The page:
On "Original Intent" arguments

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On "Original Intent" arguments

Postby TerraFrost » Thu Dec 16, 2004 8:52 am

Original Intent arguments have been used on an increasing basis to justify such things as the right to bear arms, bans on flag burning, and antidisestablishmentarianistic policies (which are, coincidently, positions that are most frequently adopted by Republicans). In this post, I'm gonna address the fallaciousness of the arguments used to justify bans on flag burning, as developed here.

Also, as a disclaimer, I don't have any personal opinions on flag burning. In fact, I believe that the above sites entry "If the flag is my property, I can do with it as I wish, as with any of my property" is quite good. I just don't believe that the "Original Intent" argument they develop is a good one (in fact, I believe such arguments are rotten to the very core).

Anyway, without further aidieu...

Flag burning is not speech as defined by our Founding Fathers in the First Amendment. The First Amendment reads. "Congress shall make no law respecting an establishment of religion, or prohibiting the free exercise thereof; or abridging the freedom of speech, or of the press; or the right of the people peaceably to assemble, and to petition the Government for a redress of grievances." James Madison, who wrote the First Amendment, condemned flag burning as a crime.

Madison's authorship of the US Constitution didn't prevent him from losing int he landmark courtcase Marbury v. Madison nor did it prevent the Federalist party (which disagreed with Madison on, among other things, the interpretation of the so-called Elastic Clause of the Constitution) from being legitimate, so why should it prevent flag burning? If we are to remain true to our roots, as a nation, we must remember that James Madison and Thomas Jefferson aren't the only people who planted those roots.

Thomas Jefferson agreed with Madison and made clear in his writings that "speech" in the First Amendment meant the spoken word, not expression or expressive conduct of any kind. To say otherwise made "press" a redundancy.

Amendment IX, in the Bill of Rights, states that "the enumeration in the Constitution, of certain rights, shall not be construed to deny or disparage others retained by the people," yet this is exactly what the above argument is doing. To elaborate - if the word "press" wasn't included, it wouldn't have been a redundancy, and thusly, freedom of speech could be understood to be synonymous with freedom of expression. To say otherwise, simply because of the inclusion of the word "press", would be a violation of Amendment IX.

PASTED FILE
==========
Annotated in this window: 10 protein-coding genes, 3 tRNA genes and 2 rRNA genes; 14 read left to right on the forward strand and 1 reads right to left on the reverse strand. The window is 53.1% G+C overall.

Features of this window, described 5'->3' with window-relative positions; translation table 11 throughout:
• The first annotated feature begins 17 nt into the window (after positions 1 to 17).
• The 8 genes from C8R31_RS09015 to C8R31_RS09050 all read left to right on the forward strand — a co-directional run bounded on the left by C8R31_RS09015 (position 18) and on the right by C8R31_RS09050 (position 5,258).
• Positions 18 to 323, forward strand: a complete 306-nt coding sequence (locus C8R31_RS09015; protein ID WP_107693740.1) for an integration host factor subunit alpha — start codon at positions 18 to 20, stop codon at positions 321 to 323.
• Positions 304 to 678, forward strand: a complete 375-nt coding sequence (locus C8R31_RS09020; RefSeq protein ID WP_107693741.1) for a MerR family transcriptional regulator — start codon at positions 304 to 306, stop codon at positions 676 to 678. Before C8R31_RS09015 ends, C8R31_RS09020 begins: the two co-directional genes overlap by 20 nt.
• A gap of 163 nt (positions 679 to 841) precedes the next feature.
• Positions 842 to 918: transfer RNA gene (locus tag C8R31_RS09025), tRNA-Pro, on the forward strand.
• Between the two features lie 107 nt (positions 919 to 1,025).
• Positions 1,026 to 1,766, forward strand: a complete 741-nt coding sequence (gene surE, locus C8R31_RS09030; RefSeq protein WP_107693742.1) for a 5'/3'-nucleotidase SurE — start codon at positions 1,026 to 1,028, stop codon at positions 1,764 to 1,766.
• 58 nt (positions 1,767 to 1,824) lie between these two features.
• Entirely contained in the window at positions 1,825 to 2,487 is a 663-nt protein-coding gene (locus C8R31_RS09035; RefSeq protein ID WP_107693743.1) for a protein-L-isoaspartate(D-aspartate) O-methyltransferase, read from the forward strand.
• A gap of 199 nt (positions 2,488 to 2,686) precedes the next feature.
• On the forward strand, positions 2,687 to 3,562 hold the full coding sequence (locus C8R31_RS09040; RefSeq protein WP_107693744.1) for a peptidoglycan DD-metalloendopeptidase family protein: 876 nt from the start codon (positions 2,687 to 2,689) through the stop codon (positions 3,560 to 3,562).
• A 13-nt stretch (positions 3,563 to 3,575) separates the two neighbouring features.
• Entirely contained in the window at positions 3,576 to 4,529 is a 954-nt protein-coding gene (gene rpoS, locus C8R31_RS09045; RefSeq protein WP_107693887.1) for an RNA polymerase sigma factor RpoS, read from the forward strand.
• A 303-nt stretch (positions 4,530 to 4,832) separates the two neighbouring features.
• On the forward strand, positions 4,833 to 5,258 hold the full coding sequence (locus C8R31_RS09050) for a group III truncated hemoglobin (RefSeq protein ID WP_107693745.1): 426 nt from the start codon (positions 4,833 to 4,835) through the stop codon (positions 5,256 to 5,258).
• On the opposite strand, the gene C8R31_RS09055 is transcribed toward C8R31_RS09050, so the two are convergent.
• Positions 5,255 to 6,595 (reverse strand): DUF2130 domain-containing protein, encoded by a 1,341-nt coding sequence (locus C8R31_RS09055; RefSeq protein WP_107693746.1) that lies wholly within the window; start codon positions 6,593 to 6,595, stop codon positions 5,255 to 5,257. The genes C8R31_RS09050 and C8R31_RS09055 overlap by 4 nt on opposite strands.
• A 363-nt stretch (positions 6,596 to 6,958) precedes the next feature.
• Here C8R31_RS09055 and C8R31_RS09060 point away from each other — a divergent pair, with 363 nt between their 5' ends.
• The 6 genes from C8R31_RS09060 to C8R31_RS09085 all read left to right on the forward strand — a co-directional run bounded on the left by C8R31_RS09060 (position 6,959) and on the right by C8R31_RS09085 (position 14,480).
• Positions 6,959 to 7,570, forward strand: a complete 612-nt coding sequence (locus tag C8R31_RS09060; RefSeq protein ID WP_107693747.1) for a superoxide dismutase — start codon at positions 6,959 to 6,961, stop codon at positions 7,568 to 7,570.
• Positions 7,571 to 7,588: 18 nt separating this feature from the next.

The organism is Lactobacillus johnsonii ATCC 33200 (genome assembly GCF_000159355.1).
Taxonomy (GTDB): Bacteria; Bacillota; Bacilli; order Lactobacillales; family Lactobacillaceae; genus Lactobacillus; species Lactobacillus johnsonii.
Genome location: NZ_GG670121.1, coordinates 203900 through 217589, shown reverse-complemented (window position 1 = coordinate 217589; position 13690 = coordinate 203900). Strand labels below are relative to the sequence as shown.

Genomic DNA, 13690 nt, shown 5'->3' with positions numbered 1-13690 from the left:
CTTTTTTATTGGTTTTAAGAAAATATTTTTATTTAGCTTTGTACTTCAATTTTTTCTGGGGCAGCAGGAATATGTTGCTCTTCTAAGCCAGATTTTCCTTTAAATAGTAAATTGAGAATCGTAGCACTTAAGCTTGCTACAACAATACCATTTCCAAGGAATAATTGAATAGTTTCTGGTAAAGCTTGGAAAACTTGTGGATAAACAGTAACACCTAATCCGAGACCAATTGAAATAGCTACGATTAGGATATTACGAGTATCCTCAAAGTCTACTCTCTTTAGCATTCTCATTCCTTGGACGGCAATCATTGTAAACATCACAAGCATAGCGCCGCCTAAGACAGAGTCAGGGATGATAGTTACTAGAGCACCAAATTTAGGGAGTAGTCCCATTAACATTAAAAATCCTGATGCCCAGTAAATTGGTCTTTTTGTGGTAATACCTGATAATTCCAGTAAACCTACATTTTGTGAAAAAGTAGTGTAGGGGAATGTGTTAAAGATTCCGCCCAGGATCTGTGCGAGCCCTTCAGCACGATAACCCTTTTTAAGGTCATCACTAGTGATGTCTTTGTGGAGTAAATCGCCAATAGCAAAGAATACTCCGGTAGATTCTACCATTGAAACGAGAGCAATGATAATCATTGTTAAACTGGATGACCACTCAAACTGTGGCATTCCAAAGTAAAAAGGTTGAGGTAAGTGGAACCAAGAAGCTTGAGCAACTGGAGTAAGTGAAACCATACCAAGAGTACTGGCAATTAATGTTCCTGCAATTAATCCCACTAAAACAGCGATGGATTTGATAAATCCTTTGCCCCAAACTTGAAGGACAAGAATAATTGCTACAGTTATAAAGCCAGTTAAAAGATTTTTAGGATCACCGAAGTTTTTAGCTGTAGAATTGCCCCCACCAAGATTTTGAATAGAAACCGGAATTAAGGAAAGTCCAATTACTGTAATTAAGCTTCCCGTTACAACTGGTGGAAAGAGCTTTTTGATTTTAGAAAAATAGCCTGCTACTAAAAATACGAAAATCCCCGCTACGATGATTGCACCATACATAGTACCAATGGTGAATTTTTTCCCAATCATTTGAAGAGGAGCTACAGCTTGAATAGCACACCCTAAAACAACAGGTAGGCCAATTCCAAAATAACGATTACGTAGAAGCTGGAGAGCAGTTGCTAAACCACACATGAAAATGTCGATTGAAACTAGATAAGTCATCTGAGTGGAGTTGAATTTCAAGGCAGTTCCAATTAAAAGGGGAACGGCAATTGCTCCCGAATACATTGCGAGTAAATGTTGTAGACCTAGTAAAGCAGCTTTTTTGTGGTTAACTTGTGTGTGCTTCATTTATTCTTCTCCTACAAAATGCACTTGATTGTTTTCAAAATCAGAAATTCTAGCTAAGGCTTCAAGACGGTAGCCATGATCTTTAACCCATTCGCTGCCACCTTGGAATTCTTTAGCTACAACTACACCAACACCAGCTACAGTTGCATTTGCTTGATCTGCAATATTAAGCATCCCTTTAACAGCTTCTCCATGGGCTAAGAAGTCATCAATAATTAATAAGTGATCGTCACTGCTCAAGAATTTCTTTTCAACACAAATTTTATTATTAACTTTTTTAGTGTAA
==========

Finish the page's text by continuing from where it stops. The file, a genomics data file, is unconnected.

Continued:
Also, in The Federalist Papers, No. 84, Alexander Hamilton writes the following (almost prophetically):

I go further, and affirm that bills of rights, in the sense and in the extent in which they are contended for, are not only unnecessary in the proposed constitution, but would even be dangerous. They would contain various exceptions to powers which are not granted; and on this very account, would afford a colourable pretext to claim more than were granted. For why declare that things shall not be done which there is no power to do? Why for instance, should it be said, that the liberty of the press shall not be restrained, when no power is given by which restrictions may be imposed?

Thus, the entire Bill of Rights is redundant. Further, Amendment IX is redundant because it reaffirms that which Hamilton said was already conveyed the Constitution. So why can't it be assumed that the inclusion of the word "press" is redundant, as well?

Activist judges have added them to the Constitution in order to promote their own political agenda.